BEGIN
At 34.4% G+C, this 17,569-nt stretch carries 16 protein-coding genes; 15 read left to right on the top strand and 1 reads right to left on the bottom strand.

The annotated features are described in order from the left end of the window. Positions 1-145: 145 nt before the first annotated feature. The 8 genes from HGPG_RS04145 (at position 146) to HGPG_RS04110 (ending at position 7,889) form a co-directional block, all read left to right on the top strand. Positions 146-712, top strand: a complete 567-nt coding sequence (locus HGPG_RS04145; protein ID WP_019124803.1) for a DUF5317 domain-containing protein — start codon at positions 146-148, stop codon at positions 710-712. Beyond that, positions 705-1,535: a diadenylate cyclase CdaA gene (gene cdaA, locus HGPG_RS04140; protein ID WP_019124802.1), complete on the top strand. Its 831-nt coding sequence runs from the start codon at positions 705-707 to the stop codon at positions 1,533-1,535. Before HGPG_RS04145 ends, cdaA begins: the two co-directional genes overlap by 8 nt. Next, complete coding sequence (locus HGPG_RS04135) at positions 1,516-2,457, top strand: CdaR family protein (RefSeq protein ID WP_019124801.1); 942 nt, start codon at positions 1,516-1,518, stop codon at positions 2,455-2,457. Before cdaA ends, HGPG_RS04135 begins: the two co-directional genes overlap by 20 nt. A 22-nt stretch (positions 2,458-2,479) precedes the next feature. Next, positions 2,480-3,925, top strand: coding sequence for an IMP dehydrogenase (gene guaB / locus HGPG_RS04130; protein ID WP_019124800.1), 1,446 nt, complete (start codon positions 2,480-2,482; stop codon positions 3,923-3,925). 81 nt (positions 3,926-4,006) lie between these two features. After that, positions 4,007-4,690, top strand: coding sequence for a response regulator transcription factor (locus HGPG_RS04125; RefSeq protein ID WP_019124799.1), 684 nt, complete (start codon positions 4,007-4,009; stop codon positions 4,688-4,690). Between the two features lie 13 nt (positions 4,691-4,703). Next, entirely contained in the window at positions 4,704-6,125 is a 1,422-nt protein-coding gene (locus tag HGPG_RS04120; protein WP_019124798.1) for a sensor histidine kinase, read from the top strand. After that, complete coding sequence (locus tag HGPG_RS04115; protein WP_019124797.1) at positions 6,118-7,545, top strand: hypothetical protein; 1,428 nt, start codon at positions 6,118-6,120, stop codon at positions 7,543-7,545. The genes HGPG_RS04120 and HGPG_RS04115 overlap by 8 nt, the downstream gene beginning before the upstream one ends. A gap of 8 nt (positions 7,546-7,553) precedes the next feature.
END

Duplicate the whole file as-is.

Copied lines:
At 34.4% G+C, this 17,569-nt stretch carries 16 protein-coding genes; 15 read left to right on the top strand and 1 reads right to left on the bottom strand.

The annotated features are described in order from the left end of the window. Positions 1-145: 145 nt before the first annotated feature. The 8 genes from HGPG_RS04145 (at position 146) to HGPG_RS04110 (ending at position 7,889) form a co-directional block, all read left to right on the top strand. Positions 146-712, top strand: a complete 567-nt coding sequence (locus HGPG_RS04145; protein ID WP_019124803.1) for a DUF5317 domain-containing protein — start codon at positions 146-148, stop codon at positions 710-712. Beyond that, positions 705-1,535: a diadenylate cyclase CdaA gene (gene cdaA, locus HGPG_RS04140; protein ID WP_019124802.1), complete on the top strand. Its 831-nt coding sequence runs from the start codon at positions 705-707 to the stop codon at positions 1,533-1,535. Before HGPG_RS04145 ends, cdaA begins: the two co-directional genes overlap by 8 nt. Next, complete coding sequence (locus HGPG_RS04135) at positions 1,516-2,457, top strand: CdaR family protein (RefSeq protein ID WP_019124801.1); 942 nt, start codon at positions 1,516-1,518, stop codon at positions 2,455-2,457. Before cdaA ends, HGPG_RS04135 begins: the two co-directional genes overlap by 20 nt. A 22-nt stretch (positions 2,458-2,479) precedes the next feature. Next, positions 2,480-3,925, top strand: coding sequence for an IMP dehydrogenase (gene guaB / locus HGPG_RS04130; protein ID WP_019124800.1), 1,446 nt, complete (start codon positions 2,480-2,482; stop codon positions 3,923-3,925). 81 nt (positions 3,926-4,006) lie between these two features. After that, positions 4,007-4,690, top strand: coding sequence for a response regulator transcription factor (locus HGPG_RS04125; RefSeq protein ID WP_019124799.1), 684 nt, complete (start codon positions 4,007-4,009; stop codon positions 4,688-4,690). Between the two features lie 13 nt (positions 4,691-4,703). Next, entirely contained in the window at positions 4,704-6,125 is a 1,422-nt protein-coding gene (locus tag HGPG_RS04120; protein WP_019124798.1) for a sensor histidine kinase, read from the top strand. After that, complete coding sequence (locus tag HGPG_RS04115; protein WP_019124797.1) at positions 6,118-7,545, top strand: hypothetical protein; 1,428 nt, start codon at positions 6,118-6,120, stop codon at positions 7,543-7,545. The genes HGPG_RS04120 and HGPG_RS04115 overlap by 8 nt, the downstream gene beginning before the upstream one ends. A gap of 8 nt (positions 7,546-7,553) precedes the next feature.